A crown is a slight convex shape given to a soundboard and it's synonymous with archtop. A crown gives the soundboard springiness and responsiveness.

Greek, Turkish, Persian and Hungarian makers have been putting a crown to their soundboards by building a gentle curve on the top and bottom rails, where the soundboard comes in contact with the body.

American dulcimer makers add two steel rods under the soundboard, at the approximate location of each bridge. This raises the center portion of the soundboard and creates a crown.

The rods allow the player to voice the instrument by slightly adjusting the relative angle of the rods to the bridge above. That doesn't mean that the instrument is readily adjustable. Adjusting the rods requires loosening the strings, moving the rods by no more than an eighth of an inch, retuning the instrument and testing the voice. The procedure can be repeated for as long as the player has the patience to retune.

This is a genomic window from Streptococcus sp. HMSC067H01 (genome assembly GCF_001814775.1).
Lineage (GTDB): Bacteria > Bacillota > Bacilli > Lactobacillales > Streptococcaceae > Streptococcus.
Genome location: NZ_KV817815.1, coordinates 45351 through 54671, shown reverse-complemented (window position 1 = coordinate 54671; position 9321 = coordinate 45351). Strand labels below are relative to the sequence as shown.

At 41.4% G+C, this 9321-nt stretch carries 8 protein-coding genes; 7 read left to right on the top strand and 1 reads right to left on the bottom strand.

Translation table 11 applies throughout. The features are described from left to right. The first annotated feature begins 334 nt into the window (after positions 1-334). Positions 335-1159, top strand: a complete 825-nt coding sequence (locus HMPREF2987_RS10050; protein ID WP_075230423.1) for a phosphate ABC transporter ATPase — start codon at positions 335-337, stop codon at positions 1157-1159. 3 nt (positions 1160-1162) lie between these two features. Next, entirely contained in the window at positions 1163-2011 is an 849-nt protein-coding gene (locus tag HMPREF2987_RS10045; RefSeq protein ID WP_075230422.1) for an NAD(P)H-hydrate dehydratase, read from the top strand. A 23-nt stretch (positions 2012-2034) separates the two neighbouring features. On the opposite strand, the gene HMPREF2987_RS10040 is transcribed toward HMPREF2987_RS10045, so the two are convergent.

Also, the specific timbre of the instrument is determined by its design, construction and materials. Voicing through the rods has a rather subtle effect. Tuning has the greatest effect. An even slightly out of tune instrument will sound awful regardless of timbre, voicing or anything else.